October 10, 2016

RESOLVING THE TROLLEY PROBLEM IN FAVOR OF THE TROLLEY’S OWNER: Self-Driving Mercedes Will Prioritize Occupant Safety over Pedestrians.

The world’s oldest carmaker no longer sees the problem, similar to the question from 1967 known as the Trolley Problem, as unanswerable. Rather than tying itself into moral and ethical knots in a crisis, Mercedes-Benz simply intends to program its self-driving cars to save the people inside the car. Every time.

All of Mercedes-Benz’s future Level 4 and Level 5 autonomous cars will prioritize saving the people they carry, according to Christoph von Hugo, the automaker’s manager of driver assistance systems and active safety.

“If you know you can save at least one person, at least save that one. Save the one in the car,” Hugo said in an interview at the Paris auto show. “If all you know for sure is that one death can be prevented, then that’s your first priority.” . . .

“You could sacrifice the car. You could, but then the people you’ve saved initially, you don’t know what happens to them after that in situations that are often very complex, so you save the ones you know you can save,” he argued. In other words, if the car swerves to avoid kids running into the road and instead crashes into something else, it risks the lives of those in the car and cannot predict with certainty what other side effects may follow. Perhaps the car bounces off a pole and hits the kids anyway, or the pole falls over on them, or there’s a secondary collision with a loaded school bus coming the other way.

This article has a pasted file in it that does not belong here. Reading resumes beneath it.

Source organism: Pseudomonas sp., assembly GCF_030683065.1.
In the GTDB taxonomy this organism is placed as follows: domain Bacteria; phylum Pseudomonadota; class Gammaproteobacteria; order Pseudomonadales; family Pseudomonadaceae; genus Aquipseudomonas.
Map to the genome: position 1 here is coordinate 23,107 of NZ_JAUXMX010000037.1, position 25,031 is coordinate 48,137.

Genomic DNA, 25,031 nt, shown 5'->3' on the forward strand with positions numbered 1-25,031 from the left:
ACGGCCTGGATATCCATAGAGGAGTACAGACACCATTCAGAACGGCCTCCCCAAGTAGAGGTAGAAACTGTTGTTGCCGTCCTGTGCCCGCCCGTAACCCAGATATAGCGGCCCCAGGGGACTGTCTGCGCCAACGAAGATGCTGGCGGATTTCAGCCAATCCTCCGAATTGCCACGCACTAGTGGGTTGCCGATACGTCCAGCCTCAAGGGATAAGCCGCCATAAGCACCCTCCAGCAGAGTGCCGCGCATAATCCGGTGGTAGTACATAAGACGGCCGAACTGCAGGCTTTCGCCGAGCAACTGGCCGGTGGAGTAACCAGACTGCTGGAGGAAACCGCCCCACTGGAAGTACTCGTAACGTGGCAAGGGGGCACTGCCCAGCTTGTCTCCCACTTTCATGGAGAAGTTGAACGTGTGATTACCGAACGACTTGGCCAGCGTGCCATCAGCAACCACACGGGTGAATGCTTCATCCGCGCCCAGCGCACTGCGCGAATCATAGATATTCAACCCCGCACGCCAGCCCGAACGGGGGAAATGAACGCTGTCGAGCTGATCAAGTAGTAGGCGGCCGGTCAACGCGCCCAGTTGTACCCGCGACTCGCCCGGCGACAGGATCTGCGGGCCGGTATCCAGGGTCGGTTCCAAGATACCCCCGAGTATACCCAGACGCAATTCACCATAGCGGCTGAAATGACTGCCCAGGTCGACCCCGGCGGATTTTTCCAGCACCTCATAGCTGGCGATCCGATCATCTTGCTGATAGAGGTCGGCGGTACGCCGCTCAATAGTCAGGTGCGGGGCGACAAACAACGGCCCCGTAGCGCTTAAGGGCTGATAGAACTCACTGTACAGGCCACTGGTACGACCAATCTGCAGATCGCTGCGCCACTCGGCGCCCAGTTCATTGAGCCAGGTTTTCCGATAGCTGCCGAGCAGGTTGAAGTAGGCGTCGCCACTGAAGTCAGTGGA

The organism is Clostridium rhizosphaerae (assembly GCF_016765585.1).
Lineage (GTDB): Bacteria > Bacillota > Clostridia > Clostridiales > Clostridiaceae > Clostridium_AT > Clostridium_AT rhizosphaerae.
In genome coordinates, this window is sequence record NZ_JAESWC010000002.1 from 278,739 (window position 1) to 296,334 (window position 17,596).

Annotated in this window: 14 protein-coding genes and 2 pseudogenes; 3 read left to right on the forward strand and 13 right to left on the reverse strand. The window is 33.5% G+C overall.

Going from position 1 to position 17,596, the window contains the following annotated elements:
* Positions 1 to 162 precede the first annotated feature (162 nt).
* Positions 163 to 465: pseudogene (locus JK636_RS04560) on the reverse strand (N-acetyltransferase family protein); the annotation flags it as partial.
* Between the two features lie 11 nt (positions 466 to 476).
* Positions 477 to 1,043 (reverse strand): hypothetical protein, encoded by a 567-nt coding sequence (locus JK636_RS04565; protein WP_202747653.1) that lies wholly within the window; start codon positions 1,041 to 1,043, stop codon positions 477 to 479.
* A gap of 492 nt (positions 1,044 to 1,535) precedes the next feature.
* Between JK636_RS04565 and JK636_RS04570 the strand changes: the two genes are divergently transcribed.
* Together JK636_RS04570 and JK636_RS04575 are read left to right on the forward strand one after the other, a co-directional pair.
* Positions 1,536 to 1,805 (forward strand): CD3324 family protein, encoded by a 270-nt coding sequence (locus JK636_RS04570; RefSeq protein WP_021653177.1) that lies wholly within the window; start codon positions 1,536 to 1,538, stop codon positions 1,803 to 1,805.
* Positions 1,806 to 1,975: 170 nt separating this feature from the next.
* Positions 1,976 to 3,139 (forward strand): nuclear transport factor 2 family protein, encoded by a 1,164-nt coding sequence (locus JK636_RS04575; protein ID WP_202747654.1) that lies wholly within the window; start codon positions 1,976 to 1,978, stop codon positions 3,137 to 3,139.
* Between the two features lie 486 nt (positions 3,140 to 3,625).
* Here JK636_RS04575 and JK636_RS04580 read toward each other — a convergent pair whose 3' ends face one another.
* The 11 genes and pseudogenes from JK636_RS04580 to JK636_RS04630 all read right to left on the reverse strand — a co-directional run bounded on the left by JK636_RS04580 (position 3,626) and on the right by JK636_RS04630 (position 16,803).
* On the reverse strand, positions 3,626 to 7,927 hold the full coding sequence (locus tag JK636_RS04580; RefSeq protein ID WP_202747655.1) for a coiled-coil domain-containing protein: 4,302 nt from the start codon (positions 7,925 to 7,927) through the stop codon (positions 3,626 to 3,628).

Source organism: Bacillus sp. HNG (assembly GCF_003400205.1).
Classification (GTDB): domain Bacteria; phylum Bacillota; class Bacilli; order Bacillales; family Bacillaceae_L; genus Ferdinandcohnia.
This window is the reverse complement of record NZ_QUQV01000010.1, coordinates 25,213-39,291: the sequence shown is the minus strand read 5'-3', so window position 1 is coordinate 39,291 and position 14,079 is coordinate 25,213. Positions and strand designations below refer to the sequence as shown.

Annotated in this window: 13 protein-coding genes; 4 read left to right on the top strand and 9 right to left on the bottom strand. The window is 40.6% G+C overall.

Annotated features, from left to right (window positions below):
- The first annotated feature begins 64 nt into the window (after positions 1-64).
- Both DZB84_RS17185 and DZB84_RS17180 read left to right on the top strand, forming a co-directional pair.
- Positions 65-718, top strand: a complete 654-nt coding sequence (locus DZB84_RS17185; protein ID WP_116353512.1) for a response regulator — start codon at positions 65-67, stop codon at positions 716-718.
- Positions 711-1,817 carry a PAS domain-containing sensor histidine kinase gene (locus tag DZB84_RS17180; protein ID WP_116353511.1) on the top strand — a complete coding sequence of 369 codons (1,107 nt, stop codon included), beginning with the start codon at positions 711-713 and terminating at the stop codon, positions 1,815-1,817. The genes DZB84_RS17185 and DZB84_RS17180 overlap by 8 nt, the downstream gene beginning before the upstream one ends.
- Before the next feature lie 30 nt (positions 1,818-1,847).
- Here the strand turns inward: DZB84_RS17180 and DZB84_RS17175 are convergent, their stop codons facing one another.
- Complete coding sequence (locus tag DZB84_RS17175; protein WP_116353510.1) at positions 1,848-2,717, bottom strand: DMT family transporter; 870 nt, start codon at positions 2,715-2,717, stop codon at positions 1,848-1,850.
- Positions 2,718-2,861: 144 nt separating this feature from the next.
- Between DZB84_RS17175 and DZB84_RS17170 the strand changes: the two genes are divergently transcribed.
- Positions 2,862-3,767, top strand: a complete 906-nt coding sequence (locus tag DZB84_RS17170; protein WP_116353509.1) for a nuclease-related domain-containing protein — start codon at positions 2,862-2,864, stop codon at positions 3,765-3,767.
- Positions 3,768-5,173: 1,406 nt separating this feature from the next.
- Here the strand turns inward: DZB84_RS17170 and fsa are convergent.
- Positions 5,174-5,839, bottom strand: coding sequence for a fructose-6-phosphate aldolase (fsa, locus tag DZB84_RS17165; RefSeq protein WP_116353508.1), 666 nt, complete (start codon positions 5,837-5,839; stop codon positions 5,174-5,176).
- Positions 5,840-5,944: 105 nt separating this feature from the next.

Well, the customer is always right. Plus: “This moral question of whom to save: 99 percent of our engineering work is to prevent these situations from happening at all. We are working so our cars don’t drive into situations where that could happen and [will] drive away from potential situations where those decisions have to be made.”

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